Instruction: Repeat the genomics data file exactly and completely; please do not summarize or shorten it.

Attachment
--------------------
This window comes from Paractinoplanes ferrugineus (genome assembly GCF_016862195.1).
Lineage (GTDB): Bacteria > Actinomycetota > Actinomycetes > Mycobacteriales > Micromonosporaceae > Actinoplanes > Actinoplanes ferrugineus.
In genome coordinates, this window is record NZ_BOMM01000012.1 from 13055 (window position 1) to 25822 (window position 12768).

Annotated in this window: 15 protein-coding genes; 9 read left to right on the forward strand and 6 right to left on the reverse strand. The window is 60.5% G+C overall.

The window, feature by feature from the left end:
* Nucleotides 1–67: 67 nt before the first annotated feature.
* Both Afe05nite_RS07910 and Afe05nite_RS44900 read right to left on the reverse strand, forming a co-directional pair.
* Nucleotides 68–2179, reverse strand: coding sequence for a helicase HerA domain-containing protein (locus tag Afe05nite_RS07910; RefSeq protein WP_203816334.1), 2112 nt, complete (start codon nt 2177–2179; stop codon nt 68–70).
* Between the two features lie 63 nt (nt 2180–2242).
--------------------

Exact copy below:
This window comes from Paractinoplanes ferrugineus (genome assembly GCF_016862195.1).
Lineage (GTDB): Bacteria > Actinomycetota > Actinomycetes > Mycobacteriales > Micromonosporaceae > Actinoplanes > Actinoplanes ferrugineus.
In genome coordinates, this window is record NZ_BOMM01000012.1 from 13055 (window position 1) to 25822 (window position 12768).

Annotated in this window: 15 protein-coding genes; 9 read left to right on the forward strand and 6 right to left on the reverse strand. The window is 60.5% G+C overall.

The window, feature by feature from the left end:
* Nucleotides 1–67: 67 nt before the first annotated feature.
* Both Afe05nite_RS07910 and Afe05nite_RS44900 read right to left on the reverse strand, forming a co-directional pair.
* Nucleotides 68–2179, reverse strand: coding sequence for a helicase HerA domain-containing protein (locus tag Afe05nite_RS07910; RefSeq protein WP_203816334.1), 2112 nt, complete (start codon nt 2177–2179; stop codon nt 68–70).
* Between the two features lie 63 nt (nt 2180–2242).